The Korle Klottey Municipal Assembly (KoKMA) has outlined activities to commemorate this year's 'Homowo' festival in collaboration with the Osu and Adabraka Traditional areas.
The initiative, the first of its kind by the Assembly since its establishment two years ago, seeks to showcase the culture and traditions of the Ga tribe.
Mr Samuel Nii Adjei Tawiah, Municipal Chief Executive (MCE) of the Assembly, said the idea was to showcase the culture and traditions of the host communities to the world.
The activities include clean-up exercises, food bazaars, quizzes, and cultural displays to engage the young and old, especially local and foreign tourists.
"We want to showcase Ga culture to the world through these activities. For example, the food bazaar will be showcasing the various foods of the people, whereas the quizzes will showcase Ga language and culture," he added.
The MCE said they would be partnering with the traditional authorities to train Ga language teachers in the Municipality to meet the shortfall of the teachers.
He said the Assembly would sponsor interested persons in the Municipality who would want to study and teach the Ga language in schools.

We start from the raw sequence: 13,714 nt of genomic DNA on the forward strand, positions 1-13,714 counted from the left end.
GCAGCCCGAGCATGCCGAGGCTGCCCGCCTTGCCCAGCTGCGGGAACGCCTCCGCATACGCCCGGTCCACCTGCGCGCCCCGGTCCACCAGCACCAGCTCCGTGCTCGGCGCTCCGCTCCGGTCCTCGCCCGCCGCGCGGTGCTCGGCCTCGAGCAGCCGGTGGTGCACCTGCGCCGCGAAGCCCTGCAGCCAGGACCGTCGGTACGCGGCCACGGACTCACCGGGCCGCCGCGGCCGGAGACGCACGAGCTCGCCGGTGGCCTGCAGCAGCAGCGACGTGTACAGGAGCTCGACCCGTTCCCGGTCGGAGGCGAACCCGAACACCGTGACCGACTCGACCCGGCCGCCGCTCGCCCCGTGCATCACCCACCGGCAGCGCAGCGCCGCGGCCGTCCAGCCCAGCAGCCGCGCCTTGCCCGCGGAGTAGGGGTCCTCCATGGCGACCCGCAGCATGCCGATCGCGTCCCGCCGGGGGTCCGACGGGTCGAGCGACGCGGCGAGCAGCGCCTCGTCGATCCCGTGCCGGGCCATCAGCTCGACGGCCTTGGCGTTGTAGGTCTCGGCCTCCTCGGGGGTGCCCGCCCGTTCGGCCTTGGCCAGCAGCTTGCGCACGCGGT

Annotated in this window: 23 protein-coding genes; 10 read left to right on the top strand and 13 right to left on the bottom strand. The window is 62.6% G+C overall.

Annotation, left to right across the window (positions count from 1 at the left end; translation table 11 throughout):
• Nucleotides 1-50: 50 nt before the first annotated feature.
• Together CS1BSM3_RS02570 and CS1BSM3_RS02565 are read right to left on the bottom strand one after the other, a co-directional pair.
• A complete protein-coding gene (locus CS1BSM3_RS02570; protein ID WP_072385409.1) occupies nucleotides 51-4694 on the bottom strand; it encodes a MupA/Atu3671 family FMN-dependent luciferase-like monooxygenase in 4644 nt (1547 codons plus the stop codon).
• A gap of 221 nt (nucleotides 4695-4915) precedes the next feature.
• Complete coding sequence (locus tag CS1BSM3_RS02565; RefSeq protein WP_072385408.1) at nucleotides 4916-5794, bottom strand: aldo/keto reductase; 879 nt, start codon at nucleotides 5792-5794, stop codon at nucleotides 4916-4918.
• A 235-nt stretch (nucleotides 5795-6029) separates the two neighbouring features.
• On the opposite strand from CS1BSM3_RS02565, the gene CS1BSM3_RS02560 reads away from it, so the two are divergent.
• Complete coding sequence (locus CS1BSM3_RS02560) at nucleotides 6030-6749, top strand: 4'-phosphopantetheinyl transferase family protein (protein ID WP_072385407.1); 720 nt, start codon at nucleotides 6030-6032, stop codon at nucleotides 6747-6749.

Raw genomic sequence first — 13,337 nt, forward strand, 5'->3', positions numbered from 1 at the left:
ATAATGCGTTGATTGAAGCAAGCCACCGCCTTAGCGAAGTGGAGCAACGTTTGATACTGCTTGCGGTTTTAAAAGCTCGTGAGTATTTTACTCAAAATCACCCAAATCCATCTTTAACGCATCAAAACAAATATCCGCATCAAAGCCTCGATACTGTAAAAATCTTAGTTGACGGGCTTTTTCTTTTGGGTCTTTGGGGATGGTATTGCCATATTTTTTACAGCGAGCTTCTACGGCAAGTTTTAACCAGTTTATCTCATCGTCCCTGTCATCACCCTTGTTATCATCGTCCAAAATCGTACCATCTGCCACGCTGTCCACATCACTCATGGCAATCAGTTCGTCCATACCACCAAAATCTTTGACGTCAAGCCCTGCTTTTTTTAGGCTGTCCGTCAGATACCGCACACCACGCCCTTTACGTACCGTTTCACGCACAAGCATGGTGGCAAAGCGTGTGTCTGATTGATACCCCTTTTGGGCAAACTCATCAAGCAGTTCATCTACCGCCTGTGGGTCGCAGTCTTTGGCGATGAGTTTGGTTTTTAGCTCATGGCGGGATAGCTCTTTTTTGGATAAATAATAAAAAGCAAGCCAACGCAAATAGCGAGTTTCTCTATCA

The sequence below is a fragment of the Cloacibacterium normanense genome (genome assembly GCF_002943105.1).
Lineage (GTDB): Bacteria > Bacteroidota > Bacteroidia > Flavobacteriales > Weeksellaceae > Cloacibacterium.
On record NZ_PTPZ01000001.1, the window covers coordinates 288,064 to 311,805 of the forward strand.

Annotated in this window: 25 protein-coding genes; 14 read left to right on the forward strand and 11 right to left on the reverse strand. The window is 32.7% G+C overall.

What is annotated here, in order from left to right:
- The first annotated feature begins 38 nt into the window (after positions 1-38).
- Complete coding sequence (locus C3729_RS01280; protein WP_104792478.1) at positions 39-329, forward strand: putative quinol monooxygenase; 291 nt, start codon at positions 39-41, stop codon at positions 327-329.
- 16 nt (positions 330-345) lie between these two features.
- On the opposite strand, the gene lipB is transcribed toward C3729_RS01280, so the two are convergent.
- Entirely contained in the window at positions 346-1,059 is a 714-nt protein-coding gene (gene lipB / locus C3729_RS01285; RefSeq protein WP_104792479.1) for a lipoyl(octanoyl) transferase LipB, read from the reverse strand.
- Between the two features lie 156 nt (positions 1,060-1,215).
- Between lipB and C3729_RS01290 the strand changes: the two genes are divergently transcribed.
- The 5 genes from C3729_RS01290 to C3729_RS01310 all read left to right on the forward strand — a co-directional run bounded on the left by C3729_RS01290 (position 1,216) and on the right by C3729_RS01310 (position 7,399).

Naa Korkor Aadzieoyi I, Queen mother of Adabaraka Traditional Area, commended the Assembly for the initiative.
"We are very happy they want to portray our culture and tradition to the world through the festival," she added.
The Queen Mother said the traditional authorities were putting measures in place to sustain the Ga culture, especially the Ga language in contemporary times.
Schedules for the festival are Ga quiz competition on August 20, 2021; clean up exercise on August 21, 2021, and food bazaar on August 26, 2021.
The Osu and Adabraka traditional areas will be commencing their Homowo festivals on August 17, 2021, and August 14, 2021, respectively.
Homowo, from the Ga language, which translates into 'hooting at hunger' is a traditional festival of the Ga people in the Greater Accra Region of Ghana celebrated to commemorate the adequacy of food.
The tradition of Homowo started with a period of hunger leading to famine as a result of inadequate seasonal rains that was needed for the growth of crops during the period.
When the rains, however, returned to normal, the people commemorated it by creating the festival, hence its name, meaning and significance.
The festival begins with the planting of maize used in preparing the festival 'Kpekple' food, which is eaten with palm nut soup.
The food is also sprinkled within towns in the Ga state by traditional leaders and family heads amidst traditional singing and dancing to thank the gods for the abundance of food.